Exclusive by Andrew Benson
[Imagen: 999999.gif]

Formula 1 cars are set for more radical changes in time for 2013 as bosses look to make the sport more efficient and potentially more exciting.
Cars will have much smaller wings and specially-shaped underfloors designed to generate downforce differently.
They will use 35% less fuel and be a little slower but more challenging to drive, although passing may be easier.
Drawn up by respected engineers Patrick Head and Rory Byrne, the rules would be the biggest design change since 1983.
The draft regulations, which were requested by governing body the FIA, are to be sent to teams this week ahead of a meeting in January of F1's Technical Working Group (TWG), which scopes out rule changes.


[Imagen: o.gif]

ANDREW BENSON'S BLOG
"These external changes reflect a major change in the philosophy behind the cars and, as with the turbo engines, it is a case of back to the future"

The TWG, which includes the design heads of each team, will discuss the proposals and suggest any changes they feel might need to be made.
But the fundamental philosophy that has been created is expected to remain intact.
The major changes will be:
* Much smaller front and rear wings;
* A far greater proportion of the total downforce of the cars will be created by the underfloor, compared to the wings;
* A major reduction in the amount of total downforce created by the car;
* To achieve this, the underfloor of the cars will be shaped along its length to generate downforce for the first time since the 1982 season - currently cars have bottoms that are flat between the wheels;
* The average proportion of a lap that a driver is able to spend on full throttle to be cut from 70% in 2010 to 50% in 2013;
* Tyres will remain large and chunky to ensure cornering speeds remain high.
Head, director of engineering for Williams, and Byrne, a former chief designer for Ferrari, have between them been involved in the design of cars that have won 17 constructors' titles for Williams, Benetton and Ferrari.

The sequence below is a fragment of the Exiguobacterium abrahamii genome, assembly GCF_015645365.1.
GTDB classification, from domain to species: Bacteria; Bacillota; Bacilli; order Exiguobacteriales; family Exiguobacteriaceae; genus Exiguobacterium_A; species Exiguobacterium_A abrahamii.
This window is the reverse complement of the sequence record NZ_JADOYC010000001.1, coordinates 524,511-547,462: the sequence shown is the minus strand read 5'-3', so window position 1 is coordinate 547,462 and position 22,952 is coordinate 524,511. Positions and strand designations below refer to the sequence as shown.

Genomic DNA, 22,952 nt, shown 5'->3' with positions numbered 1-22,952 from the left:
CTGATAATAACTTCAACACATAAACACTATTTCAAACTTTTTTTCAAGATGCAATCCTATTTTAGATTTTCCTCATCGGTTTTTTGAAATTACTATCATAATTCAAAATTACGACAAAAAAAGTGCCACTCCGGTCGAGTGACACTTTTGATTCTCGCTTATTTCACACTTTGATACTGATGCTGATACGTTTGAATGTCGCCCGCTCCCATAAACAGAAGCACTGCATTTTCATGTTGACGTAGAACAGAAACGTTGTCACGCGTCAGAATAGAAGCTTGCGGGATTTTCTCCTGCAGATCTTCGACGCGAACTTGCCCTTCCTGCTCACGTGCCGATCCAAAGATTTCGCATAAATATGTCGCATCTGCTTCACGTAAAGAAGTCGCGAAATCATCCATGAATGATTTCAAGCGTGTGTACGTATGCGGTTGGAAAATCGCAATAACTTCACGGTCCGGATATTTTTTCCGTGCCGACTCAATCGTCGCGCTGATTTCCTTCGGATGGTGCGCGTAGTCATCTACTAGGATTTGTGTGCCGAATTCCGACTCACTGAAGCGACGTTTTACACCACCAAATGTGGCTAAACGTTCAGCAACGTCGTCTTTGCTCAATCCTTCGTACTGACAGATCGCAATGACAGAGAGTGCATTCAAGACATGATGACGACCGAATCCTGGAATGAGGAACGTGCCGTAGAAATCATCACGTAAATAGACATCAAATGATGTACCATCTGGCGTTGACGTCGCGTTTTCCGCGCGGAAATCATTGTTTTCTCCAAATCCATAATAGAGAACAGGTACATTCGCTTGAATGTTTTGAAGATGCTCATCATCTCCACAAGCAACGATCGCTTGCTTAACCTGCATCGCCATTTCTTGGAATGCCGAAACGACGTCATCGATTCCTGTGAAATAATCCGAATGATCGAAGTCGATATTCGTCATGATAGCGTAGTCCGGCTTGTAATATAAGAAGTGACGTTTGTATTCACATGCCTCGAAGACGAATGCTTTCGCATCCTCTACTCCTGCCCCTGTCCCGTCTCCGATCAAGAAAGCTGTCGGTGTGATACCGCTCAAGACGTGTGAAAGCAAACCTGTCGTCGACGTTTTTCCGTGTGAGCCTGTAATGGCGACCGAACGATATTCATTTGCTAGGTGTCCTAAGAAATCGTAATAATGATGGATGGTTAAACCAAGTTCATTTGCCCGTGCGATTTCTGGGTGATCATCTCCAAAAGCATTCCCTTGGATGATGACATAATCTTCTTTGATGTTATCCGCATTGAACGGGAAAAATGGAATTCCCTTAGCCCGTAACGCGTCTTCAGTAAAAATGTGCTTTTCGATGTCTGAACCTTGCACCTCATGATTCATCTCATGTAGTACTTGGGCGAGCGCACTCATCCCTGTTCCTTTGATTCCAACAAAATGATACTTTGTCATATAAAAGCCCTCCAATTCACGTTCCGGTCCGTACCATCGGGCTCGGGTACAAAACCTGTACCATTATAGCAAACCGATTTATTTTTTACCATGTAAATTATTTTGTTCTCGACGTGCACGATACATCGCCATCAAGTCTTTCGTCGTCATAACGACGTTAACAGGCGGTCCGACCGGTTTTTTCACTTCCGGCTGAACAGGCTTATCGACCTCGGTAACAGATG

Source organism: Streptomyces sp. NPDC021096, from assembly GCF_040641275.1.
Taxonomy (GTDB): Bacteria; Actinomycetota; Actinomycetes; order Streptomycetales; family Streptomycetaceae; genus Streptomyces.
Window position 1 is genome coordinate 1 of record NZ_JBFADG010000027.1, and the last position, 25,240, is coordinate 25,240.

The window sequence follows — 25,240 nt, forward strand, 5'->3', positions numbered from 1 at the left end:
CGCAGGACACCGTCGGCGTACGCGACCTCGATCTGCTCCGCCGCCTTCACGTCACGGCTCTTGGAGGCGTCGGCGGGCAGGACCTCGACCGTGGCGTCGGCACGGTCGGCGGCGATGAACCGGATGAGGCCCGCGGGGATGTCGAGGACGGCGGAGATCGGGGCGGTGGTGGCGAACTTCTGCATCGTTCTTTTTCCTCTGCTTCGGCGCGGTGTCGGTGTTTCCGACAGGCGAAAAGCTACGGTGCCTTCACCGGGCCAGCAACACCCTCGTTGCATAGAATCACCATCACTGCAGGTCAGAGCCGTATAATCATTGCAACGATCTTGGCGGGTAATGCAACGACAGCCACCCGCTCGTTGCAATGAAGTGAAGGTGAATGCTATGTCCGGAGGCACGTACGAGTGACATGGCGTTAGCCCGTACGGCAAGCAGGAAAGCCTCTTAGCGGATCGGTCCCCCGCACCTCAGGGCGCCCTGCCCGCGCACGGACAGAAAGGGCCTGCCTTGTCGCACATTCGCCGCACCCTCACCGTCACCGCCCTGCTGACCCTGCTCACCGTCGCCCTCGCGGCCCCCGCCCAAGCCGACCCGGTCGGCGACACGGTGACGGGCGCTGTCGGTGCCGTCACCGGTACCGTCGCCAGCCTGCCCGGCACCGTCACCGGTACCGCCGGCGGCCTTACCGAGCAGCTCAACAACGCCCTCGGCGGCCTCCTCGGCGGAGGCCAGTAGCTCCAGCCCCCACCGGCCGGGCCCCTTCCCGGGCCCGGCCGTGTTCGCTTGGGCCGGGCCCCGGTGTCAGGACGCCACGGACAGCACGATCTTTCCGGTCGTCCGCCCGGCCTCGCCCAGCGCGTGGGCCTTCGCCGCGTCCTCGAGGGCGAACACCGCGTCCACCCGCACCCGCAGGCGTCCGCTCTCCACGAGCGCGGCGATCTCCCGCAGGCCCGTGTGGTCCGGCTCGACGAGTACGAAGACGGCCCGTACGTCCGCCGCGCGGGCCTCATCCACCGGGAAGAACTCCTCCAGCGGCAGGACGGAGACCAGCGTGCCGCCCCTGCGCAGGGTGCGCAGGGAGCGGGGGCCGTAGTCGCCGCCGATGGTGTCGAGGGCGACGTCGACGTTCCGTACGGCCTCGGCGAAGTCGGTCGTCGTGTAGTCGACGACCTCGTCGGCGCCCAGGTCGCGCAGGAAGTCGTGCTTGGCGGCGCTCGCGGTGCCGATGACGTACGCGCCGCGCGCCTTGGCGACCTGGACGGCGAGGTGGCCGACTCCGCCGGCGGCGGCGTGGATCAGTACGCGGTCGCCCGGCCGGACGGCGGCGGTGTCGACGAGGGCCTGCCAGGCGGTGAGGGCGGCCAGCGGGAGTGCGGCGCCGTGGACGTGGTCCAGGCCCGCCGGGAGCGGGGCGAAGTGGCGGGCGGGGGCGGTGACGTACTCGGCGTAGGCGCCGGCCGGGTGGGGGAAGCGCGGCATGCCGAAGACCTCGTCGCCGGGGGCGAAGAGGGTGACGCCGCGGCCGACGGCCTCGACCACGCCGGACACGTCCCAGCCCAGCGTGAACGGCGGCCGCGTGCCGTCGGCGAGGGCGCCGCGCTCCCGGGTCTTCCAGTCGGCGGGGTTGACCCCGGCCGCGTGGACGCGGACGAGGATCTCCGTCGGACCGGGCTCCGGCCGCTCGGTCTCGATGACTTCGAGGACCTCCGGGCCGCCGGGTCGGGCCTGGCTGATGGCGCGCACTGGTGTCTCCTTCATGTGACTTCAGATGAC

[Imagen: _50516744_ferrari1982n226.jpg]
The 1982 Ferrari - a 126C2 - also possessed a small front wing

The pair started work on the new rules in March and have now presented a set of draft regulations to FIA race director Charlie Whiting, who will finalise them before sending them off to the teams.
"We are only going to have roughly 65% of the amount of fuel and a [limited] fuel [flow] rate - that was a given," said Head, talking exclusively to BBC Sport.
"We were just told 'That's what it will be, you've got to come up with a car spec that is not going to be more than five seconds a lap slower than a current F1 car'.
"So some circuit simulation was done by Rory at Ferrari and when we'd come up with some numbers in terms of drag and downforce it was then to try to come up with a geometry of a car that could try to achieve that."
Head and Byrne were charged with ensuring the new rules did not make overtaking any harder and, as it turns out, they could actually make passing easier.
That is because a car should lose less downforce when it is following another car if more of its total downforce is created by its underfloor rather than its wings.
This makes it easier for drivers to follow closely behind cars they are racing and therefore easier to pass.
Shaped undersides were banned in F1 at the end of the 1982 season because it was felt cornering speeds had got too fast and the cars too dangerous.